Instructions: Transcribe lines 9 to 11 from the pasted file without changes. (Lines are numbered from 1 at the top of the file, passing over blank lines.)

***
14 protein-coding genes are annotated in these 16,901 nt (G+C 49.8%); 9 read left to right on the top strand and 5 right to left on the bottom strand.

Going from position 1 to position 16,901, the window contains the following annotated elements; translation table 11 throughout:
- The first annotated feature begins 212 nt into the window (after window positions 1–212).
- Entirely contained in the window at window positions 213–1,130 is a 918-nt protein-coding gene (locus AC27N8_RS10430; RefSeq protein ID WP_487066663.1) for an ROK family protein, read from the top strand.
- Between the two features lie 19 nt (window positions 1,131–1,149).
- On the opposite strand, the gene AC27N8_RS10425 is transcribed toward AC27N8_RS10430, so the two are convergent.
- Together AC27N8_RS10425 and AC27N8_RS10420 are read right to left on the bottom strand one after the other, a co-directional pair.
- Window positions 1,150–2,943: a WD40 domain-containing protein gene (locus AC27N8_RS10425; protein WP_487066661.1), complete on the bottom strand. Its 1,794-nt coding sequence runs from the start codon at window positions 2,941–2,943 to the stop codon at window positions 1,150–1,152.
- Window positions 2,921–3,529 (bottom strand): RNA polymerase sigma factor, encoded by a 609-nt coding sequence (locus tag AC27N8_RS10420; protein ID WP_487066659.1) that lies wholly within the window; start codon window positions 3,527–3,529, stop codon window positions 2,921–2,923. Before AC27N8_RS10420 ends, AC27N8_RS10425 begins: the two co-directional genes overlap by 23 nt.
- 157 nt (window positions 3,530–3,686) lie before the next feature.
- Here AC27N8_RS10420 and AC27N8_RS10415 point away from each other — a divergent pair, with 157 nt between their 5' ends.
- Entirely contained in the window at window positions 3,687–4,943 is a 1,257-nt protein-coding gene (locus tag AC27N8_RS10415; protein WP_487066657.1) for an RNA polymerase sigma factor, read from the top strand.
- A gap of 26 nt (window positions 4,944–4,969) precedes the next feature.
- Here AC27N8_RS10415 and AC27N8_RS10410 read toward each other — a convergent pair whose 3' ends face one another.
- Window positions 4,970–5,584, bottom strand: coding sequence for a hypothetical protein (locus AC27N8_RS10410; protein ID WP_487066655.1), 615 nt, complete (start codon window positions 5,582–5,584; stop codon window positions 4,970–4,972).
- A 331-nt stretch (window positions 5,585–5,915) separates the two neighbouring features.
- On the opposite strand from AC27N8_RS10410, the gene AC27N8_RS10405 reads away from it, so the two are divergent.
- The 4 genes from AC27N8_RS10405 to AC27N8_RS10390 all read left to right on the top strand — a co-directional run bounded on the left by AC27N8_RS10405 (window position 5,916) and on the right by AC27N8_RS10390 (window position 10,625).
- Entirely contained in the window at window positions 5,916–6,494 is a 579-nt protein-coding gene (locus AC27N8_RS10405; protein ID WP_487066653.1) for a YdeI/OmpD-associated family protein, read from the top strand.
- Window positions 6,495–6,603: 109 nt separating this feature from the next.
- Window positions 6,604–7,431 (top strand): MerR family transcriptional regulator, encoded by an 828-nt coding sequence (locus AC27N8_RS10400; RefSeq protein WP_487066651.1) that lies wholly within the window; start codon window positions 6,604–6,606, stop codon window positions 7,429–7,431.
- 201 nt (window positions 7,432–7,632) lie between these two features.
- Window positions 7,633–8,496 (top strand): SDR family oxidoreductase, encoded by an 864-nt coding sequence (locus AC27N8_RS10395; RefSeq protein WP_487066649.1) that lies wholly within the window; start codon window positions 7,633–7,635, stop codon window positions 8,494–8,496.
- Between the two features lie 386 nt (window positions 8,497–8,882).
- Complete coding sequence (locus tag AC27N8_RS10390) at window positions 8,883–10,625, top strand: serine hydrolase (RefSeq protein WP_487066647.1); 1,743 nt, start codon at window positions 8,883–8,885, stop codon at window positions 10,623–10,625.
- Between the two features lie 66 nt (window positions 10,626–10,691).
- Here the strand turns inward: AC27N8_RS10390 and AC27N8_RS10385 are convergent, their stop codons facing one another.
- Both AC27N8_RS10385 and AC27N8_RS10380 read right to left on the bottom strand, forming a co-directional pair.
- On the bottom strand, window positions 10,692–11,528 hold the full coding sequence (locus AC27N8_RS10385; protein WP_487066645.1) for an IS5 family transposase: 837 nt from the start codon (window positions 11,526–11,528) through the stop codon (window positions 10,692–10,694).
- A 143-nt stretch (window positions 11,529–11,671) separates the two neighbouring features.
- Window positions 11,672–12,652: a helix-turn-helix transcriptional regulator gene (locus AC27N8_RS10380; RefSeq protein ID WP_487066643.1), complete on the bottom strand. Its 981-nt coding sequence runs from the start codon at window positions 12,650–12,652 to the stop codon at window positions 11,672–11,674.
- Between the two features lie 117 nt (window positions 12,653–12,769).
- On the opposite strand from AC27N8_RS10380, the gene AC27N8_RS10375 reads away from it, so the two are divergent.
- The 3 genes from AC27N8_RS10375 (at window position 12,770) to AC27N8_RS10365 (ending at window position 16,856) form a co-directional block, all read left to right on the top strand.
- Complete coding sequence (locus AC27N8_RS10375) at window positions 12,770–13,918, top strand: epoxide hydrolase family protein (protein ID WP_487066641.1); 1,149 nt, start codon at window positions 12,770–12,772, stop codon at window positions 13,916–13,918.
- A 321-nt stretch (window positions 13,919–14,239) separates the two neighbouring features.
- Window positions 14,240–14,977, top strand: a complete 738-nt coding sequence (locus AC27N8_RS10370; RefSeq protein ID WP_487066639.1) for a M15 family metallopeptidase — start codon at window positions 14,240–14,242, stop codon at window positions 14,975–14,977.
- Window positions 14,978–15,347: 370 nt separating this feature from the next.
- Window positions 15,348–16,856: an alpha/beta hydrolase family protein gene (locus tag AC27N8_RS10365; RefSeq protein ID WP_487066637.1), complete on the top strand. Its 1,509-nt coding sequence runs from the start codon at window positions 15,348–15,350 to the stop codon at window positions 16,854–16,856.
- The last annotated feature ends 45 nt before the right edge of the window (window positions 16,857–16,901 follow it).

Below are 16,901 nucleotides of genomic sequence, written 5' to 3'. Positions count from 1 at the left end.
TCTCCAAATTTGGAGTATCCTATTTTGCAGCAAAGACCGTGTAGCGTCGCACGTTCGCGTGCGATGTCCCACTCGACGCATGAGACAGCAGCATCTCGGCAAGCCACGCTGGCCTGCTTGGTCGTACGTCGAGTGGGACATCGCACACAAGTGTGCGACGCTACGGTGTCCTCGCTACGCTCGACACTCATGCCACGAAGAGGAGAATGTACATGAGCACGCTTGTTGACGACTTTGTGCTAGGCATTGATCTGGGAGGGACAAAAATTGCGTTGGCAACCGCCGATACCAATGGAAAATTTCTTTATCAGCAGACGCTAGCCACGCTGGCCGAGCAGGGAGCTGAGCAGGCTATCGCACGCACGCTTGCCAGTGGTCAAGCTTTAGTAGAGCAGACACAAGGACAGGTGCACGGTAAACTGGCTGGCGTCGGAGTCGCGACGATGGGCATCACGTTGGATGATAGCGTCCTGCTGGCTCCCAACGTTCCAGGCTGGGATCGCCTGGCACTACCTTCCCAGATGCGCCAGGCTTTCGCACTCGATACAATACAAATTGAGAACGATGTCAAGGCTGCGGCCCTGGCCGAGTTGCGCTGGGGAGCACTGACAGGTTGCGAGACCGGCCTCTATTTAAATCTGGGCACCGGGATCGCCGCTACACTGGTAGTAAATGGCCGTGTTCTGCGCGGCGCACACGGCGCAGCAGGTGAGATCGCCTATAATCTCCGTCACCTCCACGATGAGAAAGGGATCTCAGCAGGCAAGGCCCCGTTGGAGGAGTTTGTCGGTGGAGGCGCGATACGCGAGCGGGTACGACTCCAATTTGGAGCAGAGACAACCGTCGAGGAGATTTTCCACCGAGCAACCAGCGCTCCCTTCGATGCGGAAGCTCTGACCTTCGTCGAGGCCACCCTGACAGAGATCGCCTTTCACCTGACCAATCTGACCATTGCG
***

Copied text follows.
- Window positions 2,921–3,529 (bottom strand): RNA polymerase sigma factor, encoded by a 609-nt coding sequence (locus tag AC27N8_RS10420; protein ID WP_487066659.1) that lies wholly within the window; start codon window positions 3,527–3,529, stop codon window positions 2,921–2,923. Before AC27N8_RS10420 ends, AC27N8_RS10425 begins: the two co-directional genes overlap by 23 nt.
- 157 nt (window positions 3,530–3,686) lie before the next feature.
- Here AC27N8_RS10420 and AC27N8_RS10415 point away from each other — a divergent pair, with 157 nt between their 5' ends.